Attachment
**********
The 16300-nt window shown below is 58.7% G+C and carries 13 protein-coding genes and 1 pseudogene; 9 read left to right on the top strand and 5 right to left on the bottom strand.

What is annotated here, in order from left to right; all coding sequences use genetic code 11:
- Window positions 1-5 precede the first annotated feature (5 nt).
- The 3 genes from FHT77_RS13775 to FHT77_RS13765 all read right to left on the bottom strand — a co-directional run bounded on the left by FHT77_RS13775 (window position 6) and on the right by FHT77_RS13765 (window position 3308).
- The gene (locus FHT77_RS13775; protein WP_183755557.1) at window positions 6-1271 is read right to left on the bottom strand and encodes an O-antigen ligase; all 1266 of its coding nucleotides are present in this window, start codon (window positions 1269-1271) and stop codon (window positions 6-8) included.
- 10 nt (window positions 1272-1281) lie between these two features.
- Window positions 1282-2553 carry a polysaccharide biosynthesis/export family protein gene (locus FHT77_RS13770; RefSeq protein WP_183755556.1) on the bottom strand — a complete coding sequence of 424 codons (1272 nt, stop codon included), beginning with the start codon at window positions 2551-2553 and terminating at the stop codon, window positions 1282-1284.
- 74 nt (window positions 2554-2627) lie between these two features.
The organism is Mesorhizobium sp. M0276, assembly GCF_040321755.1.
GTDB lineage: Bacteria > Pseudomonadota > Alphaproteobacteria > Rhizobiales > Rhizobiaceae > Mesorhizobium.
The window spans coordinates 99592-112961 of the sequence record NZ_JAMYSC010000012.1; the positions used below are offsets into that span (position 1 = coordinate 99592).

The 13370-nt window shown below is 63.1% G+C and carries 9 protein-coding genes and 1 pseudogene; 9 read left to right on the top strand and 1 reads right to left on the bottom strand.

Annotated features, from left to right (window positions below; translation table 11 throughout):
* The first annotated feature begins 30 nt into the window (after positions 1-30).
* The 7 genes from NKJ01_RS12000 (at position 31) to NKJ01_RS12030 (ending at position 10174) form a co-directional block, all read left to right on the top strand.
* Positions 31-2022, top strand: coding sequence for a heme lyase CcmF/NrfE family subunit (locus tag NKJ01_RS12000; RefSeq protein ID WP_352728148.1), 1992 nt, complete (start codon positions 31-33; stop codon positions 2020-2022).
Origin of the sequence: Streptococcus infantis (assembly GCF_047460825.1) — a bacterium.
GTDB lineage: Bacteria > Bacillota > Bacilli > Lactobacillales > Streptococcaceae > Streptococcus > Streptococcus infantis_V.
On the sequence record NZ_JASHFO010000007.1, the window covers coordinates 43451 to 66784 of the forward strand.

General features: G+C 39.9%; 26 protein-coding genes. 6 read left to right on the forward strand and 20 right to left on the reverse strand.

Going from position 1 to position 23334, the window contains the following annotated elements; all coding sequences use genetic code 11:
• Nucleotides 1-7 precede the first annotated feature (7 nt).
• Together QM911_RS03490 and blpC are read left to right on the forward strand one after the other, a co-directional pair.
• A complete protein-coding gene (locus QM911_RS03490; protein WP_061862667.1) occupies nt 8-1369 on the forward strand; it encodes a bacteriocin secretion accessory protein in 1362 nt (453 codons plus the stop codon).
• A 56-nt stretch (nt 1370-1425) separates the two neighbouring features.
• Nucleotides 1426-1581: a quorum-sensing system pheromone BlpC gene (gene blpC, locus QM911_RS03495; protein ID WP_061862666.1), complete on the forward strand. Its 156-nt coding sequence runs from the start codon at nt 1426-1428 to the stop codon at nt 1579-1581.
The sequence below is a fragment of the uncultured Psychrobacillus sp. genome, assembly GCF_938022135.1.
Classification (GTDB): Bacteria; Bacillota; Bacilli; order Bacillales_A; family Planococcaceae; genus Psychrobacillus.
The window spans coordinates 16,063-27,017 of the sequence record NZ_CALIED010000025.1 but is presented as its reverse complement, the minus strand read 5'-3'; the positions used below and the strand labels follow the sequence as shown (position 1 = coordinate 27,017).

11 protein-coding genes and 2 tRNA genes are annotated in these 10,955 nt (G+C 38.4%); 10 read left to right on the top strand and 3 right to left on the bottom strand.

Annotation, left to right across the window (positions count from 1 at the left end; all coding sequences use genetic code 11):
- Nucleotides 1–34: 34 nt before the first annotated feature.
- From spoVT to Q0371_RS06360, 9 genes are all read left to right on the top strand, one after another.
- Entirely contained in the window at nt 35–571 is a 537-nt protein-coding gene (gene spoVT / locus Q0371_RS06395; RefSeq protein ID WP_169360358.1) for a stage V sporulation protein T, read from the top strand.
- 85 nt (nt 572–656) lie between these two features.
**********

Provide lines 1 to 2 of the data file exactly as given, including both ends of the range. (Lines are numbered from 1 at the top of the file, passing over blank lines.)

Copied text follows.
The 16300-nt window shown below is 58.7% G+C and carries 13 protein-coding genes and 1 pseudogene; 9 read left to right on the top strand and 5 right to left on the bottom strand.

What is annotated here, in order from left to right; all coding sequences use genetic code 11: